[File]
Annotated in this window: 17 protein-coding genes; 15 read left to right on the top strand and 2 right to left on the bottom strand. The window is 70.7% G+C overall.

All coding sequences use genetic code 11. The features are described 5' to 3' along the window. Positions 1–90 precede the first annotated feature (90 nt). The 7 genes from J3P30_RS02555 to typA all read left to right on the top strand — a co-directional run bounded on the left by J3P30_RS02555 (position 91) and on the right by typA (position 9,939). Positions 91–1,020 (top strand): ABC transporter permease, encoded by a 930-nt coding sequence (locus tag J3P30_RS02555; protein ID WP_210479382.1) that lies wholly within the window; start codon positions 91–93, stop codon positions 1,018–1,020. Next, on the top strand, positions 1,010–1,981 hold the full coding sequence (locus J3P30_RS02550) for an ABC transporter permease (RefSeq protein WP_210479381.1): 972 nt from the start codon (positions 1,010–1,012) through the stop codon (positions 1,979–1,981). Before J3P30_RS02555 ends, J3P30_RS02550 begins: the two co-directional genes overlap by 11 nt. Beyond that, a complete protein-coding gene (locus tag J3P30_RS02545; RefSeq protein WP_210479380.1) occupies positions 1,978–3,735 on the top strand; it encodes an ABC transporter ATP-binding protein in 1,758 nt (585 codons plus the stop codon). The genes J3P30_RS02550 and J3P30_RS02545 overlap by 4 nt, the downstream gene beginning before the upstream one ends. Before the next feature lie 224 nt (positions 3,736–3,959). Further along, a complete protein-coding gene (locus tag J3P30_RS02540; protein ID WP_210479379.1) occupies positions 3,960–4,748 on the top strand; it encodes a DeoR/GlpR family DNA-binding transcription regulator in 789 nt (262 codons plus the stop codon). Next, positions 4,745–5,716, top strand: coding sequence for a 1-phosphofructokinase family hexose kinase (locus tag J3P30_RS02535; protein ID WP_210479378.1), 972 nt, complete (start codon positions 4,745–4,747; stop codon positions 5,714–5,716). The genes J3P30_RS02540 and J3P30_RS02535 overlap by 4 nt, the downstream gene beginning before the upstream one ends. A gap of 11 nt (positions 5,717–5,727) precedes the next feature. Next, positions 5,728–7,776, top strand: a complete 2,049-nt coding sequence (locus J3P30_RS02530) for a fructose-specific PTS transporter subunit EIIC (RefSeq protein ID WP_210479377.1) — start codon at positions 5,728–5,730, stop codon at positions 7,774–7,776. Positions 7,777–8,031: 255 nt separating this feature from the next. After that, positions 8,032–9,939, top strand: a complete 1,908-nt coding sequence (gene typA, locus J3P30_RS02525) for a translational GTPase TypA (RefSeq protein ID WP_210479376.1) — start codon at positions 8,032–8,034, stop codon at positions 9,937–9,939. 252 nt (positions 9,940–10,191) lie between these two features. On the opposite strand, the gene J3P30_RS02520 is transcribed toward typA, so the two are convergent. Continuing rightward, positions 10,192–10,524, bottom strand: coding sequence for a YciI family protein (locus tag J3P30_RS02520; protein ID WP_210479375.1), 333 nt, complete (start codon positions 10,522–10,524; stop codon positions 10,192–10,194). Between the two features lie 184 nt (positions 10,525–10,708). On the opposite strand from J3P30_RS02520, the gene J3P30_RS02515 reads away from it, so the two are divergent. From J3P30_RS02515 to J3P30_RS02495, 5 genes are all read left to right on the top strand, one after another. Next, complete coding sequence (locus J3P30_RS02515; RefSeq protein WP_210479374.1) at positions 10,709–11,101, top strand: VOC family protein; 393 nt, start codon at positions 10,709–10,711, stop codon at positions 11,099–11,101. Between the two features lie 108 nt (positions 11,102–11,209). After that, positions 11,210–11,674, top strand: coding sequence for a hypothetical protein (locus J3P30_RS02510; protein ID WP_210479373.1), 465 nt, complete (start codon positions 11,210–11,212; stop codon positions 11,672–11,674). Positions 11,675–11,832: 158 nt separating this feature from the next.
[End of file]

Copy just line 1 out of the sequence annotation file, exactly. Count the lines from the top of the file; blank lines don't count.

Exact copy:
Annotated in this window: 17 protein-coding genes; 15 read left to right on the top strand and 2 right to left on the bottom strand. The window is 70.7% G+C overall.